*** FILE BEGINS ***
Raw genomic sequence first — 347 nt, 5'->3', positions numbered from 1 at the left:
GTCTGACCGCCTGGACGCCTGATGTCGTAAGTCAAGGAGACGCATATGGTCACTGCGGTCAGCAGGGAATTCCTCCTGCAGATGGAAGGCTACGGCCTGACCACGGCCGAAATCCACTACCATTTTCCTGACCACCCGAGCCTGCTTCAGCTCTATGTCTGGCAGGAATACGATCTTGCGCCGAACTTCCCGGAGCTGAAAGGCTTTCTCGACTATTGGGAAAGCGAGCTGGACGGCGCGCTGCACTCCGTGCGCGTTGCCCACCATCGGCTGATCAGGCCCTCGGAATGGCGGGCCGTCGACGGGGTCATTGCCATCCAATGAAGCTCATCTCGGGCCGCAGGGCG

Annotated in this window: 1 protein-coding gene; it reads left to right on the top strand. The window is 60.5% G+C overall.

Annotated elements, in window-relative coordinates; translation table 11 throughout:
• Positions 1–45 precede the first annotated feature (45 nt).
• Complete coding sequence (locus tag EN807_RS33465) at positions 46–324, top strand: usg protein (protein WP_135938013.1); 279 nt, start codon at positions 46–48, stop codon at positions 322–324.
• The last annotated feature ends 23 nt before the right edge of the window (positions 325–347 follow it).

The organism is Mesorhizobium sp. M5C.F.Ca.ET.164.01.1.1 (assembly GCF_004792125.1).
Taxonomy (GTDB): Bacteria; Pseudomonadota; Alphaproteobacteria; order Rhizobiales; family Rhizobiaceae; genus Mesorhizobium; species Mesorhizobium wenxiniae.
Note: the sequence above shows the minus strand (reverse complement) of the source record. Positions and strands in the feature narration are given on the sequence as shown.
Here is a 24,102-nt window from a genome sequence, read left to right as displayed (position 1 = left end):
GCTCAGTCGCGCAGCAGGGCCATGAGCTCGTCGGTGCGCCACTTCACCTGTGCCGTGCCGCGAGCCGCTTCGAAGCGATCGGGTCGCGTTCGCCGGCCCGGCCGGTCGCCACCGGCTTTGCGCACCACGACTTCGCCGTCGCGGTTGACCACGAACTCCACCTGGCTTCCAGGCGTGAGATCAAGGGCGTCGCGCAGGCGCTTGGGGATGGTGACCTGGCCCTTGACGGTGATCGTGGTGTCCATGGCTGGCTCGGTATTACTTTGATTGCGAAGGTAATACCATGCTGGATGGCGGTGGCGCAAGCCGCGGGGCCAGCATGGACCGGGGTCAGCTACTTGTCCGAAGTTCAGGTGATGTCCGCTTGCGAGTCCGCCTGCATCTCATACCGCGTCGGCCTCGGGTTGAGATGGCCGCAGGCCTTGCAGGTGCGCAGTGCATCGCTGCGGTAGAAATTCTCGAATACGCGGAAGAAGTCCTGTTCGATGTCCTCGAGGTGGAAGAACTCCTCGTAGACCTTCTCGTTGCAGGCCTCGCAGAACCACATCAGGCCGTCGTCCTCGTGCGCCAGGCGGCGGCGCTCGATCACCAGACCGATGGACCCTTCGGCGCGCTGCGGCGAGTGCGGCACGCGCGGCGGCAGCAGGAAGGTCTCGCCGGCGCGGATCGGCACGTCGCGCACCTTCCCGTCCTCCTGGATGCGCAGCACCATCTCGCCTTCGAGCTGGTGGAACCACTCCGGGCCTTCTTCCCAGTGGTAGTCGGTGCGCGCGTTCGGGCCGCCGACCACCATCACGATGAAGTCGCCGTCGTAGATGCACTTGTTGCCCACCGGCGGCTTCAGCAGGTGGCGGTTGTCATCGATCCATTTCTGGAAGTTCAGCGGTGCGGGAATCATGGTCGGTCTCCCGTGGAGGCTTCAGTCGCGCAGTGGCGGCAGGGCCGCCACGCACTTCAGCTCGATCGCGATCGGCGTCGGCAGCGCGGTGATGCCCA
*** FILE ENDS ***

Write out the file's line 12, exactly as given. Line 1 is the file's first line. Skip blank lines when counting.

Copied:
GCTCAGTCGCGCAGCAGGGCCATGAGCTCGTCGGTGCGCCACTTCACCTGTGCCGTGCCGCGAGCCGCTTCGAAGCGATCGGGTCGCGTTCGCCGGCCCGGCCGGTCGCCACCGGCTTTGCGCACCACGACTTCGCCGTCGCGGTTGACCACGAACTCCACCTGGCTTCCAGGCGTGAGATCAAGGGCGTCGCGCAGGCGCTTGGGGATGGTGACCTGGCCCTTGACGGTGATCGTGGTGTCCATGGCTGGCTCGGTATTACTTTGATTGCGAAGGTAATACCATGCTGGATGGCGGTGGCGCAAGCCGCGGGGCCAGCATGGACCGGGGTCAGCTACTTGTCCGAAGTTCAGGTGATGTCCGCTTGCGAGTCCGCCTGCATCTCATACCGCGTCGGCCTCGGGTTGAGATGGCCGCAGGCCTTGCAGGTGCGCAGTGCATCGCTGCGGTAGAAATTCTCGAATACGCGGAAGAAGTCCTGTTCGATGTCCTCGAGGTGGAAGAACTCCTCGTAGACCTTCTCGTTGCAGGCCTCGCAGAACCACATCAGGCCGTCGTCCTCGTGCGCCAGGCGGCGGCGCTCGATCACCAGACCGATGGACCCTTCGGCGCGCTGCGGCGAGTGCGGCACGCGCGGCGGCAGCAGGAAGGTCTCGCCGGCGCGGATCGGCACGTCGCGCACCTTCCCGTCCTCCTGGATGCGCAGCACCATCTCGCCTTCGAGCTGGTGGAACCACTCCGGGCCTTCTTCCCAGTGGTAGTCGGTGCGCGCGTTCGGGCCGCCGACCACCATCACGATGAAGTCGCCGTCGTAGATGCACTTGTTGCCCACCGGCGGCTTCAGCAGGTGGCGGTTGTCATCGATCCATTTCTGGAAGTTCAGCGGTGCGGGAATCATGGTCGGTCTCCCGTGGAGGCTTCAGTCGCGCAGTGGCGGCAGGGCCGCCACGCACTTCAGCTCGATCGCGATCGGCGTCGGCAGCGCGGTGATGCCCA